In a bid to harvest more top-tier games for the Mac version of Steam, Half-Life creator Valve plans to offer its Mac graphics code to third-party game developers.
In a revealing interview with game dev site Gamesindustry.biz today, Valve's director of business development, Jason Holtman, revealed that his pals at Valve are "going to release some of our graphics code for the GL layer."
"The real hard work in making a Mac version is doing that graphics work," says Holtman, "so we're going to help people along by giving them some of our code." The code will be released via Valve's Steamworks gaming tool set, meaning it will be accessible to any Steamworks partners, including big players such as Epic.
The move forms a part of a strategy which Valve hopes will kick-start a gaming revolution on Apple machines. Valve released Steam for the Mac back in May, with a catalogue that includes several big Valve titles, such as Half-Life 2, Team Fortress 2 and Left4Dead, but otherwise looks pretty sparse unless you're into casual indie games.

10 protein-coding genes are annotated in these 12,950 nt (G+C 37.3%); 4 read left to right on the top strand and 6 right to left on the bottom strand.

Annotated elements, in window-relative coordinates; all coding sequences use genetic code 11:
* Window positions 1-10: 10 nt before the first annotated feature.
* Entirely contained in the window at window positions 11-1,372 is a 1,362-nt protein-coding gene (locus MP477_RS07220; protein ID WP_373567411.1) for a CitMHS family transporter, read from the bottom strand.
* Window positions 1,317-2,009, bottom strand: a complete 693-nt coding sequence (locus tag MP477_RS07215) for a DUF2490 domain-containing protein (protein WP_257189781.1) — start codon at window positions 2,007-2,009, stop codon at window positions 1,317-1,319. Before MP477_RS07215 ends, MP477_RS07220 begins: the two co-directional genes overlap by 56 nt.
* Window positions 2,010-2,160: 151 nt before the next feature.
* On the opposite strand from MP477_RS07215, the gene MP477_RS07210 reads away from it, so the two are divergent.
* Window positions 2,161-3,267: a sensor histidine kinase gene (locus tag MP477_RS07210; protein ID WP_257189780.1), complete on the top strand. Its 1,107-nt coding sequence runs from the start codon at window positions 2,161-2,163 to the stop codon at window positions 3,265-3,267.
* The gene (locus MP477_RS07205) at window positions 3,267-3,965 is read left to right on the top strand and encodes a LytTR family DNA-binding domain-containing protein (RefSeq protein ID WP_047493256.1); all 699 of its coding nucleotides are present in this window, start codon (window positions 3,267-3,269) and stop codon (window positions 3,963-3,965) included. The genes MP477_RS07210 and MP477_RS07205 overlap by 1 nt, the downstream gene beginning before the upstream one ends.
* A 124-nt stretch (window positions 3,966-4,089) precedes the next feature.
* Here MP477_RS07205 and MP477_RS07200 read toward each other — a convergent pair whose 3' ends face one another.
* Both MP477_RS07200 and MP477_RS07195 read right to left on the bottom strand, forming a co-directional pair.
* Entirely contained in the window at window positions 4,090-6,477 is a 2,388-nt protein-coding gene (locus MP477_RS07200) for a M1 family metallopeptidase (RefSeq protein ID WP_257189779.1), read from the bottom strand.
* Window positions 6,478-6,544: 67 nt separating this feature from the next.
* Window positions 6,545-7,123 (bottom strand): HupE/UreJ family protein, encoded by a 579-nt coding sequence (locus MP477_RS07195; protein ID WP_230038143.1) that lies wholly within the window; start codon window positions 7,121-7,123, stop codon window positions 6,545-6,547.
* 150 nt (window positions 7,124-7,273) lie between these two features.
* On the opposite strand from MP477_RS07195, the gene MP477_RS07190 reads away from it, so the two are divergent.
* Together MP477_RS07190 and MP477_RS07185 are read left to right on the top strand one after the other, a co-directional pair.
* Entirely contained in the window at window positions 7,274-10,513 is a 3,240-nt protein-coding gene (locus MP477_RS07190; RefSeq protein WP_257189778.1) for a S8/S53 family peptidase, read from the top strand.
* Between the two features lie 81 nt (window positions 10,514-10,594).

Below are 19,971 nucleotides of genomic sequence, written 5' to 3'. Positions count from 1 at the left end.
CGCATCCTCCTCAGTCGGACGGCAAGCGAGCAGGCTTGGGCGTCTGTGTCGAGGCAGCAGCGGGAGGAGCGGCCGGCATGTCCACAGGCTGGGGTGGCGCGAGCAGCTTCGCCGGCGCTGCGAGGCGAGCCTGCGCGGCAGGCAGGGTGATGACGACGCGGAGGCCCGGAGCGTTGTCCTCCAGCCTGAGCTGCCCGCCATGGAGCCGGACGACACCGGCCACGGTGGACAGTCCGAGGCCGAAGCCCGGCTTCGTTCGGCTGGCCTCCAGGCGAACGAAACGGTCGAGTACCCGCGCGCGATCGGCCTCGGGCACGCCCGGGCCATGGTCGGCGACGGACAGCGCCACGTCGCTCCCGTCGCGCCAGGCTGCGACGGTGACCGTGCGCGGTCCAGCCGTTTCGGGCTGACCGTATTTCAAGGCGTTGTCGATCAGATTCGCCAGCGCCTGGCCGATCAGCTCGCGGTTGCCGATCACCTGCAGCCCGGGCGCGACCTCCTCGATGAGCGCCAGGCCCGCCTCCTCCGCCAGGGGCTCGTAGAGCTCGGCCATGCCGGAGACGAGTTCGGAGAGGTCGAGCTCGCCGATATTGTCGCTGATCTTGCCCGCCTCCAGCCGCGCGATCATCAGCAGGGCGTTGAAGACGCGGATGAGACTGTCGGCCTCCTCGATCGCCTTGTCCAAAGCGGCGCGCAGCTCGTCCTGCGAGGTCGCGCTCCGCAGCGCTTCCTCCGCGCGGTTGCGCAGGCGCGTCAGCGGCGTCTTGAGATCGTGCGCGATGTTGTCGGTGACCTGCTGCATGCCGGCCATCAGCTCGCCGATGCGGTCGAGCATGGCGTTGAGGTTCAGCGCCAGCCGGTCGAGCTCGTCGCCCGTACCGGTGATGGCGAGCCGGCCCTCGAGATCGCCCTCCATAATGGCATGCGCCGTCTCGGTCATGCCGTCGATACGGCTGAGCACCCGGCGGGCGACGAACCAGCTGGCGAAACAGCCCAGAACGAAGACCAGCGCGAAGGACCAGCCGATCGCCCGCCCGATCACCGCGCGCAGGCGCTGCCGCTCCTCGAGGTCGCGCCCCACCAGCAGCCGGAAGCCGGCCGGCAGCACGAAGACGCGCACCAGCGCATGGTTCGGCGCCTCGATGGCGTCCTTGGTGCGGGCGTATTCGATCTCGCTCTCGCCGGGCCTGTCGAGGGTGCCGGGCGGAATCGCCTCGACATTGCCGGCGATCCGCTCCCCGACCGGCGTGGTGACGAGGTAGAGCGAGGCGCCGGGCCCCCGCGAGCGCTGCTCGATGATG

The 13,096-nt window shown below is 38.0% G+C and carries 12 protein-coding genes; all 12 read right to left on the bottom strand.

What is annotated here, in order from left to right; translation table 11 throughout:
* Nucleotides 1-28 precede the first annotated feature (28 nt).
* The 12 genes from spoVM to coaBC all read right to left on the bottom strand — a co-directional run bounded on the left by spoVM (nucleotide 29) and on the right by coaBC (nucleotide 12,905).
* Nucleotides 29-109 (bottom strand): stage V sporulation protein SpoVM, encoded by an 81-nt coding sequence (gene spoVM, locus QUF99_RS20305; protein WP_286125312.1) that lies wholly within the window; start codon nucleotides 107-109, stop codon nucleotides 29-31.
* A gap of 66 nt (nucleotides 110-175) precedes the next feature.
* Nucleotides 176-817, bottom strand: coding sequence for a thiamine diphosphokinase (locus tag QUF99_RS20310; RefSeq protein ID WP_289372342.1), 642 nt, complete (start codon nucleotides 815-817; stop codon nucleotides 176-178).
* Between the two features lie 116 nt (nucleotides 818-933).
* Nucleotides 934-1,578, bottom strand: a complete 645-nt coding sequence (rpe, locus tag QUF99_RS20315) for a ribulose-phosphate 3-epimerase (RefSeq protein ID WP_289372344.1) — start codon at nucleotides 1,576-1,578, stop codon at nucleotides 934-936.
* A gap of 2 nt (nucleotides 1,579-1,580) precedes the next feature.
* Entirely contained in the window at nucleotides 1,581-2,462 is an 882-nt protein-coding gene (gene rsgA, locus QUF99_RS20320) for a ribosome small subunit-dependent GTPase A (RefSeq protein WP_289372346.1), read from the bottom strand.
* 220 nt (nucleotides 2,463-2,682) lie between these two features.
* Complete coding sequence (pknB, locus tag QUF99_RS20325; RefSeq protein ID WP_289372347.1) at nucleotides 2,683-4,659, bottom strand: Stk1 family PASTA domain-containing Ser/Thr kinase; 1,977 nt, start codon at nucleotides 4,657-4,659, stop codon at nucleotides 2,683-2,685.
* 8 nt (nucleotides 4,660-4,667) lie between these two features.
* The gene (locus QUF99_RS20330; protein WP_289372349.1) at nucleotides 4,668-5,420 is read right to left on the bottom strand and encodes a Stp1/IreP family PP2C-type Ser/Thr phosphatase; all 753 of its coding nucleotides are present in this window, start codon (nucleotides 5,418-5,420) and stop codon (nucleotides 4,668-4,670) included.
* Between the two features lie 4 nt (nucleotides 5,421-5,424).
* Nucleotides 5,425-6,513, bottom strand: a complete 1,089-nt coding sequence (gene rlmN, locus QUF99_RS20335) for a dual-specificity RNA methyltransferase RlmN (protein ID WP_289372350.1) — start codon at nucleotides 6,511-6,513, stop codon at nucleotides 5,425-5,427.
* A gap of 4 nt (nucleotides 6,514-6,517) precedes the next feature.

However, Valve's vice president of marketing, Doug Lombardi, reckons this is all going to change next year as publishers make room in their schedules to produce Mac versions of their games.
"People are looking at their titles for this holiday," says Lombardi, "and saying 'a Mac version would screw with my schedule, or I'd have to ship it late. Neither of those is super-desirable, but the titles that I have in Spring of 2011 or in Holiday of 2011; let's have a discussion and let's see those numbers and start to figure it out'."
Holtman and Lombardi weren't able to reveal precise usage figures for the Mac version of Steam yet, but they estimate that they're very high.
To get an idea, Holtman sayd you can play Team Fortress 2 "and see how many people have the little earbuds in, right [Mac versions of the game feature in-game iPod headphones]. Or when you get killed you'll see the OSX sign. And that's a fairly representative sample of seeing how many people have pulled out their Macs and started to play that game."